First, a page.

The joy of of zipping across the open Southland in a beloved automobile was long part of the LA lifestyle and identity.
The joy of mobility — of zipping across the open Southland in a beloved automobile — was long part of the LA gestalt. The architecture critic Reyner Banham even wrote, back in the 1970s, “the language of design, architecture, and urbanism in Los Angeles is the language of movement. Mobility outweighs monumentality there to a unique degree.”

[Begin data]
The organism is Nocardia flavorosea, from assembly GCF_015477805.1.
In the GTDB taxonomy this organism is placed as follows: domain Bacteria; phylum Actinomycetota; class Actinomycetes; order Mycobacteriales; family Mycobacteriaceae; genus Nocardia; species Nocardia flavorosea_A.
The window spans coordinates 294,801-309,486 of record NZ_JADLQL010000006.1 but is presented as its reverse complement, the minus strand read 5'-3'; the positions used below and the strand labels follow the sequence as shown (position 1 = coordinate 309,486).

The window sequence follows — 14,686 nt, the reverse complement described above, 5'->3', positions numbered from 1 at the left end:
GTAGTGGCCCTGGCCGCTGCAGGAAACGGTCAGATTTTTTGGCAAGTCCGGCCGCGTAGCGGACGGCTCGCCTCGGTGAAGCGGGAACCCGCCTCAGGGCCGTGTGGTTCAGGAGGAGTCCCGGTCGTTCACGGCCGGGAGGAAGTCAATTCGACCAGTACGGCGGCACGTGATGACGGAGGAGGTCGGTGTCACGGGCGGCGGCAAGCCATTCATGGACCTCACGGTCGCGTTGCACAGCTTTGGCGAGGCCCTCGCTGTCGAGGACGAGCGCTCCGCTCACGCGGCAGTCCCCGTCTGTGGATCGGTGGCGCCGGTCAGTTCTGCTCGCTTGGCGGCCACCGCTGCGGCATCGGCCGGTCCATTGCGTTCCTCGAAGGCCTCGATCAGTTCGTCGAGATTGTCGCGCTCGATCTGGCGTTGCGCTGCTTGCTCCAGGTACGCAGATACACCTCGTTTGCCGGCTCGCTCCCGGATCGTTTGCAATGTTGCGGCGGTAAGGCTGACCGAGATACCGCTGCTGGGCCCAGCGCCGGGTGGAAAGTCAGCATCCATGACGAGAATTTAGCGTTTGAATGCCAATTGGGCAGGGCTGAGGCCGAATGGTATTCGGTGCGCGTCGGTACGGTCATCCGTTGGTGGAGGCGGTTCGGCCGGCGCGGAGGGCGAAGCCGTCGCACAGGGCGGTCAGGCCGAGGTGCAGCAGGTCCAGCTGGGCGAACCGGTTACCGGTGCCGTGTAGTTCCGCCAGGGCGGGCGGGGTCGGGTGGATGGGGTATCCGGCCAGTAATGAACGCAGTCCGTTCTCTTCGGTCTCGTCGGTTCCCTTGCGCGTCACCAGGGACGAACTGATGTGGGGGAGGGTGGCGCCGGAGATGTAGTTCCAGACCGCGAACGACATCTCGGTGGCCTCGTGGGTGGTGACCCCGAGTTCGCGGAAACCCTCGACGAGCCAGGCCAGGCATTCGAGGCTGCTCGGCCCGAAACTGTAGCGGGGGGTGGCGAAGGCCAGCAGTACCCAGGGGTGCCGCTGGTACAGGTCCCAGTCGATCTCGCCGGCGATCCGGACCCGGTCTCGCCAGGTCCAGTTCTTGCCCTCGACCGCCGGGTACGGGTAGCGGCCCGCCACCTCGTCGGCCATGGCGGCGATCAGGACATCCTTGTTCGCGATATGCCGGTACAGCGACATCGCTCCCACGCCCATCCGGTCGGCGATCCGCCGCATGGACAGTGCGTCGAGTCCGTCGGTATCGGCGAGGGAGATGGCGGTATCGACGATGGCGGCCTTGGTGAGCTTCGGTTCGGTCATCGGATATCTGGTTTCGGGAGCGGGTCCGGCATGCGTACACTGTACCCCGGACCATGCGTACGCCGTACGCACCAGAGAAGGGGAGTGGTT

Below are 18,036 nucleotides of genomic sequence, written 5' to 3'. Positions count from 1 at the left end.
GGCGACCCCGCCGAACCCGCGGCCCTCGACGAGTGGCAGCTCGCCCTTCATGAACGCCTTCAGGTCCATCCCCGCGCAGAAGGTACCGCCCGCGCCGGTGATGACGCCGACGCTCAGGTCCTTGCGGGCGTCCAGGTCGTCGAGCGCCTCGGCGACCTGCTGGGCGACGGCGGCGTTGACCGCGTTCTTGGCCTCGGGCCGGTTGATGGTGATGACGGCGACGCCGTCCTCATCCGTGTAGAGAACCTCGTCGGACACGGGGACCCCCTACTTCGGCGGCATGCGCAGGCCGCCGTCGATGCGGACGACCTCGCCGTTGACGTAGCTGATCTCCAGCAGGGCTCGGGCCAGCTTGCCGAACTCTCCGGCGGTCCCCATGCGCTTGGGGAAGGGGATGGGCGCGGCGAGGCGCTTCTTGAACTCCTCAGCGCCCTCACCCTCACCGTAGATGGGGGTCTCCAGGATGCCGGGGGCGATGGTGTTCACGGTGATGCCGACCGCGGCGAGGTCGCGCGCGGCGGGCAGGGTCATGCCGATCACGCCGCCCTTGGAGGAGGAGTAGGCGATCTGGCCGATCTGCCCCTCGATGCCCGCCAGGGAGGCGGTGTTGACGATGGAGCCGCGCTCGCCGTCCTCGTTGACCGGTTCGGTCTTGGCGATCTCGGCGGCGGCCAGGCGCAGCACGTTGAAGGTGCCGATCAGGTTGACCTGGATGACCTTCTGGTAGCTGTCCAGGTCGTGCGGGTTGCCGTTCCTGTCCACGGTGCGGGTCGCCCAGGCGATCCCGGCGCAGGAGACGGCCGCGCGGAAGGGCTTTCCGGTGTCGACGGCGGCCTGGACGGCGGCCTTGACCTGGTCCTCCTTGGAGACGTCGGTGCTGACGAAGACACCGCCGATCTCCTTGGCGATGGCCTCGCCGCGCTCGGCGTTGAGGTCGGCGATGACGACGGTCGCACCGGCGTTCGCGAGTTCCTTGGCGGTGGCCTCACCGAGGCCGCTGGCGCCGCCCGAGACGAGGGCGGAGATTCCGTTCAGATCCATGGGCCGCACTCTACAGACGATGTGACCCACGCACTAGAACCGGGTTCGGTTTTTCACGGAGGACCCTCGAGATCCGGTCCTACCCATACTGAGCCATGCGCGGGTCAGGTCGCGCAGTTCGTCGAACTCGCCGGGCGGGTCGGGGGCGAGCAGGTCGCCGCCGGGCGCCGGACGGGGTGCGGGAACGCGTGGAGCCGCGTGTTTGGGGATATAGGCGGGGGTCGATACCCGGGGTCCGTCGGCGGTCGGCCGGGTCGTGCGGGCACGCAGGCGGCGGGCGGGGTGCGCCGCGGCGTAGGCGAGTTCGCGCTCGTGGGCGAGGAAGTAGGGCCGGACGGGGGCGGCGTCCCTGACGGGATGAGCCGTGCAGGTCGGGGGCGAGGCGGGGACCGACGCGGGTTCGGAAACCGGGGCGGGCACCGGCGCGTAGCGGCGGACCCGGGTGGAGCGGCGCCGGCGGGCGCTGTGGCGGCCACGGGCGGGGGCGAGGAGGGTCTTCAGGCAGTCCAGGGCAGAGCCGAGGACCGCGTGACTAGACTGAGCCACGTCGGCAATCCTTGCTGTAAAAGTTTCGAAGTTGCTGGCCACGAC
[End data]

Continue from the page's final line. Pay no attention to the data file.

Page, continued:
But in recent years that feeling of freedom on wheels has gone, and been replaced by a sense of being trapped in the gridlock borne of the popularity of LA’s mobile lifestyle.
So now the region is going back to the future and reinstating a network of commuter trains, local light rail and buses; and biking is on the increase. But however essential these modes of transit are, can they exert the same ineffable sense of sizzle as riding in a cool car on the open freeway?